Giant tom yum hot pot at Thai Goldmine Kitchen
Thai food has always been one of my go-to comfort foods – specifically, anything tom yum. There is just something so addictive about the sour and spicy broth that tantilises my senses. So when I heard Thai Goldmine Kitchen has giant tom yum hot pot available on their menu, I immediately knew where I was going for my next Thai food fix!
Thai Goldmine Kitchen serves affordable and delicious Thai food that comes in generous portions. Their menu also includes vegetarian options with recipes from Zen Fut Sai Kai – Singapore’s oldest vegetarian restaurant which they have now replaced.
Food at Thai Goldmine Kitchen
On their signature Goldmine Hotpot menu, we went for their Jumbo Goldmine ($38). Meant to feed about four to five people, the hot pot was served in a large rectangular tray, and arrived with a gentle bubble. The dish had meatballs, Taiwanese sausage, pork belly, instant noodles, an assortment of mushrooms, cabbage and four freshly-cracked eggs simmering in tom yum.
You can choose from four levels of spiciness – Level 1 (no kick), Level 2 (ok lah), Level 3 (hot hot) and Level 10 (dun play play!). The owner warns to stay away from Level 10 unless your tolerance for spice is on another level.
I always love some heat in my food, and get disappointed when supposedly spicy food are “not spicy enough”. Hence, we went for the Spicy Level 3 (hot hot). The soup had a thicker consistency than the usual clear tom yum. Tastewise, there was a strong kick of spiciness that hit the back of my throat, but it was not too overwhelming. If you’re into spicy food, Level 3 is the way to go, but a safer option would be Level 2.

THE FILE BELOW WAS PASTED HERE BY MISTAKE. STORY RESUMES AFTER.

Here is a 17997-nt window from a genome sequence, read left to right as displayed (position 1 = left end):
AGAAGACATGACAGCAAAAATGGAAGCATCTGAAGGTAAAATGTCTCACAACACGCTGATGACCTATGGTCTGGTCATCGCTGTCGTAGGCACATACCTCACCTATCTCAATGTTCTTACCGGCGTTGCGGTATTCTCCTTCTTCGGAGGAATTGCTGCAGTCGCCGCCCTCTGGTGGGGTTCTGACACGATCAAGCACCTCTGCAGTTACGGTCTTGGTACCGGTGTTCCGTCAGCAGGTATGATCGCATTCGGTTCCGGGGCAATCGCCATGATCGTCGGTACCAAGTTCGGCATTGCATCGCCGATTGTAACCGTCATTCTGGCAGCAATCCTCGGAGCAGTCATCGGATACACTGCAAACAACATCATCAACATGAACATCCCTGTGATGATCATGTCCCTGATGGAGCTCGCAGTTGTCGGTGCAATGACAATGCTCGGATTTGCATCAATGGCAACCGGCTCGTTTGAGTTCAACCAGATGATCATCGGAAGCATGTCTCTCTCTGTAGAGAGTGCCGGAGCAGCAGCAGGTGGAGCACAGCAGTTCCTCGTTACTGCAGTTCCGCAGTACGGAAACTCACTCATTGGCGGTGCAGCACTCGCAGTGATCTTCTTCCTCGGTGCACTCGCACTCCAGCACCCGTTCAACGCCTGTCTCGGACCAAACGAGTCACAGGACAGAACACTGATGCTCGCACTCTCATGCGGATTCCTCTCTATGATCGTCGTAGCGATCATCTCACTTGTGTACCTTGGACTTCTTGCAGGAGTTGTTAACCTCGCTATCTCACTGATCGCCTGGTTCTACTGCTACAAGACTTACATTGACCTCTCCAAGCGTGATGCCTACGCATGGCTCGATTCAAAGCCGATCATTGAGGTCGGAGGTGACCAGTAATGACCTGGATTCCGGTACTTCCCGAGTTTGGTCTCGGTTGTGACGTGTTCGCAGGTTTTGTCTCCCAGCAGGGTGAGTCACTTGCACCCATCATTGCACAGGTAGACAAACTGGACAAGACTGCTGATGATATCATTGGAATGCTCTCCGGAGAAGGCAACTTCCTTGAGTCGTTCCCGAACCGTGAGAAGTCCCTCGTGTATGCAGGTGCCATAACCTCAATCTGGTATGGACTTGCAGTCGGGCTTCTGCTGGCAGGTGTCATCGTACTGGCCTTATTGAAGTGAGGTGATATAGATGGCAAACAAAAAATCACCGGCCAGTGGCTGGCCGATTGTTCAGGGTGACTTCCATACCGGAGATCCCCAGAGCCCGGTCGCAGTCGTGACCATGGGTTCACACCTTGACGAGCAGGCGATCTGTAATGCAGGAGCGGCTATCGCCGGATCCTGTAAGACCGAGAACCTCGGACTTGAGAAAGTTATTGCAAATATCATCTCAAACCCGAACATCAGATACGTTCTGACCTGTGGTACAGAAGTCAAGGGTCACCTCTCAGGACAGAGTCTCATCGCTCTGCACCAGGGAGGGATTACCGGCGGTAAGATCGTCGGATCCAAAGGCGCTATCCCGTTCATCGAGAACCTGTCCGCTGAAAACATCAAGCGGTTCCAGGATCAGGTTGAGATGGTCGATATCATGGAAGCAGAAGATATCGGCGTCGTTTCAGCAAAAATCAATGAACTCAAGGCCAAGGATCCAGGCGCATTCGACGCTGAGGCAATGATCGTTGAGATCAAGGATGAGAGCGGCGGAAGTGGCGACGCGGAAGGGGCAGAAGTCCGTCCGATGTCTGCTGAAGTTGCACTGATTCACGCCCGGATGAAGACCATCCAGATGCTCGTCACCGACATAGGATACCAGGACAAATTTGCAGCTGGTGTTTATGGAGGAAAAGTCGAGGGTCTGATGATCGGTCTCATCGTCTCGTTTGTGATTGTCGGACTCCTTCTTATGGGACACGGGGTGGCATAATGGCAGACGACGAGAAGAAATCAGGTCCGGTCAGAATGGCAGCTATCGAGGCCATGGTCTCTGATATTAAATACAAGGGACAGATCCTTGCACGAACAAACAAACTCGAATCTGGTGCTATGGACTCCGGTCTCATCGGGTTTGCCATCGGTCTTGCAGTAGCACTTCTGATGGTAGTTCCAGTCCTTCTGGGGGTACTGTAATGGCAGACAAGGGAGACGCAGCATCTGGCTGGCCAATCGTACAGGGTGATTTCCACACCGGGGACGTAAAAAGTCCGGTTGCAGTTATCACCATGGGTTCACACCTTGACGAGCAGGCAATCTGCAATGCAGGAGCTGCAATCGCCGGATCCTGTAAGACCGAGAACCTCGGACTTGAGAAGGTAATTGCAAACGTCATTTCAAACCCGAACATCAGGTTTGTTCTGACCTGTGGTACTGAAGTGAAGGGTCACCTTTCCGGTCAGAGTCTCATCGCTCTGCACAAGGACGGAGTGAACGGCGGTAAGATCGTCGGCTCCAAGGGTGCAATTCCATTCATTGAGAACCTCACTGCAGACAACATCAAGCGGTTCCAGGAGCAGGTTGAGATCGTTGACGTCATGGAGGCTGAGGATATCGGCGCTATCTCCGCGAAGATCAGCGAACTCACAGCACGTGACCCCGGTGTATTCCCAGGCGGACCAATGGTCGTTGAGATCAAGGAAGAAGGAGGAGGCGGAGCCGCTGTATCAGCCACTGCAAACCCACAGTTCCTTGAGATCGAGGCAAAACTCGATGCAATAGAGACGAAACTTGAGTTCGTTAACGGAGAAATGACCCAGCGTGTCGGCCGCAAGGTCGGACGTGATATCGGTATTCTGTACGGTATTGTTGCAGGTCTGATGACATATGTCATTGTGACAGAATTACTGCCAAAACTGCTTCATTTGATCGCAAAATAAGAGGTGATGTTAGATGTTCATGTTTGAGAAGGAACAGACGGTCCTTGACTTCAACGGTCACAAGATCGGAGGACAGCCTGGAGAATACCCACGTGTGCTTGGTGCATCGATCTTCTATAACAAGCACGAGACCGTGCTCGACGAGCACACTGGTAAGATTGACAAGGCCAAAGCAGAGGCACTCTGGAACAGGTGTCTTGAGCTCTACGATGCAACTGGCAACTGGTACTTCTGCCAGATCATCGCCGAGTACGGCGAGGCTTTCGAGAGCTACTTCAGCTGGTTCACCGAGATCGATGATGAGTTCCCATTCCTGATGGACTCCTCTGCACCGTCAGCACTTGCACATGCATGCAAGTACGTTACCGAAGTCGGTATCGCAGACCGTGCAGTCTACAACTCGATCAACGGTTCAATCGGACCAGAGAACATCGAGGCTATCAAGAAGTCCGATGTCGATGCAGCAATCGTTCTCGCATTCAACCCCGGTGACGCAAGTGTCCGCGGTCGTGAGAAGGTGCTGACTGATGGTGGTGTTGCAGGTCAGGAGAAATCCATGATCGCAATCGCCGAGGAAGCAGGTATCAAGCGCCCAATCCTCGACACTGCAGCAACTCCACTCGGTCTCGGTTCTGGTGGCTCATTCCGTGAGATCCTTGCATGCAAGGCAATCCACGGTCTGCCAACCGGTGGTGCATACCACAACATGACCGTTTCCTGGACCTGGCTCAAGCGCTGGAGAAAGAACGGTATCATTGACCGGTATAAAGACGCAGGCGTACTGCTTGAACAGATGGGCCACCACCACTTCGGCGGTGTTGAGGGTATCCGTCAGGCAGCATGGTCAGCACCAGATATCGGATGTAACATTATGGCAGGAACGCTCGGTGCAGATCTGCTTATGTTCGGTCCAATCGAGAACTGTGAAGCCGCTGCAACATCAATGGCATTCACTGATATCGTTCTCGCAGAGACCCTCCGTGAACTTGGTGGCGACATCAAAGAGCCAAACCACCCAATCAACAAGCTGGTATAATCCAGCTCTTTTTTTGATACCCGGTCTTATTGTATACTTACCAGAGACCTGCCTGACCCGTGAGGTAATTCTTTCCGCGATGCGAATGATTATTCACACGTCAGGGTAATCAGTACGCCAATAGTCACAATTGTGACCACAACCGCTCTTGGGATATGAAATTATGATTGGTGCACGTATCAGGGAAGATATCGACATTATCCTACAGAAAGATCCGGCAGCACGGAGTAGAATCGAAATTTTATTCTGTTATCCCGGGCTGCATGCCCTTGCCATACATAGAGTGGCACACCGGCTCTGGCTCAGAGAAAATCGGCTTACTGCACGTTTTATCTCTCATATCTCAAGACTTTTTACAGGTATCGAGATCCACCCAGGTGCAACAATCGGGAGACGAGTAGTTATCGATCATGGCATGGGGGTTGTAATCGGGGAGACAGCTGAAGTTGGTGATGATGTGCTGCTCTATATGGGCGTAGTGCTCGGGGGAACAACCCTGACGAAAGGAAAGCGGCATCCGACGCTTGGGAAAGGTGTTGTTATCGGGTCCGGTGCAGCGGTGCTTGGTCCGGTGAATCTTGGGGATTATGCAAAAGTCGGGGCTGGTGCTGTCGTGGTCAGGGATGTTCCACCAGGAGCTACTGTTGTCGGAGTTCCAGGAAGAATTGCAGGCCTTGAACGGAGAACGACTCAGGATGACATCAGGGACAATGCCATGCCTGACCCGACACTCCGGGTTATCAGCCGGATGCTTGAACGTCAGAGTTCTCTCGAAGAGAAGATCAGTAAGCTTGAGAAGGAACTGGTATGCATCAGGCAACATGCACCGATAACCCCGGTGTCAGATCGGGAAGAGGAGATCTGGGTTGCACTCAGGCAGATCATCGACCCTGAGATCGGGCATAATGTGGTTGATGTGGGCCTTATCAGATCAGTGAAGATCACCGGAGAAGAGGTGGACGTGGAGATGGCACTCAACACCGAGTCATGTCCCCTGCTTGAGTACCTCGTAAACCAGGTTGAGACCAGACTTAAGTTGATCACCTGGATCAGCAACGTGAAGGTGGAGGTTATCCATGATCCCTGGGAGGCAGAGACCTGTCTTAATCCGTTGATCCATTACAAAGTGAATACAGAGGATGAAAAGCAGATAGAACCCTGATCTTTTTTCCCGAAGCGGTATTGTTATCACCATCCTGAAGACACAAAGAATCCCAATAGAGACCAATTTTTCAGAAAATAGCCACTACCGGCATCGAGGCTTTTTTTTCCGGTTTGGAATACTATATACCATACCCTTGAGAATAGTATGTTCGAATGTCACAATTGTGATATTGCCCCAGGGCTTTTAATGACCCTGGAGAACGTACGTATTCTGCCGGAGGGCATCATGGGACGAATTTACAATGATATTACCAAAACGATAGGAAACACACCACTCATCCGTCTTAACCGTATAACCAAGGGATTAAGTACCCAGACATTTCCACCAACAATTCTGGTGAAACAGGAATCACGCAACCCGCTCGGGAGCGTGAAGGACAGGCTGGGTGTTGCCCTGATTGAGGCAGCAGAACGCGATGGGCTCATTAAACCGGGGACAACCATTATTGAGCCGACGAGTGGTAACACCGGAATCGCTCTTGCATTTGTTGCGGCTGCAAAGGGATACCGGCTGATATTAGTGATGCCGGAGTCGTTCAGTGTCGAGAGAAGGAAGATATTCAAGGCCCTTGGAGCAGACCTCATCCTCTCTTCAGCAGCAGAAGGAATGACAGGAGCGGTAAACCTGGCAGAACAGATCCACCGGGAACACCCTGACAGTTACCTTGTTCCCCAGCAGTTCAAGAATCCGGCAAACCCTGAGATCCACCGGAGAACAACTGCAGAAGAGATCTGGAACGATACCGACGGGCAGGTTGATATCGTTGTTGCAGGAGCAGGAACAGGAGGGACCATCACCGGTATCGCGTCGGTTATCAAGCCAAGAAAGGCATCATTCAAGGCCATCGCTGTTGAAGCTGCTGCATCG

I would have preferred if there was a stronger lemongrass aroma in the soup, to bring out a lighter and more refreshing taste.
Pro-tip: Remember to fish out the lime slices in the hot pot after the broth is brought up to a boil. Leaving it in for too long may inject bitter flavours into the soup.
The house-made meat patties was definitely an ingredient that stood out amongst the rest. Though oddly shaped, the meatball was soft and juicy. The meat itself was packed with flavour, and soaked up the broth well. Salty and slightly peppery, I couldn’t help but reach for another one.
I liked that the chef decided to form the minced meat into a single patty, instead of having it in small chunks which tend to disintegrate in the soup.
Though perfectly rounded, the meatballs fell short in comparison to the housemade patties. It was nothing to shout about, and tasted just like the standard store-bought frozen meatballs. Chinese sausages were also added into the mix.
To satisfy the carnivores out there, there are also generous slices of pork belly. The pork belly was thinly sliced and had a good meat to fat ratio. The meat soaked up all the flavour from the soup and was bursting with umami.
Assorted mushrooms like enoki and shimeji were included in the hot pot too. Both types of mushrooms added a delicate and earthy taste to the pot; the enoki mushrooms delivers by a slight crunch and the shimeji mushrooms has a meatier bite to it.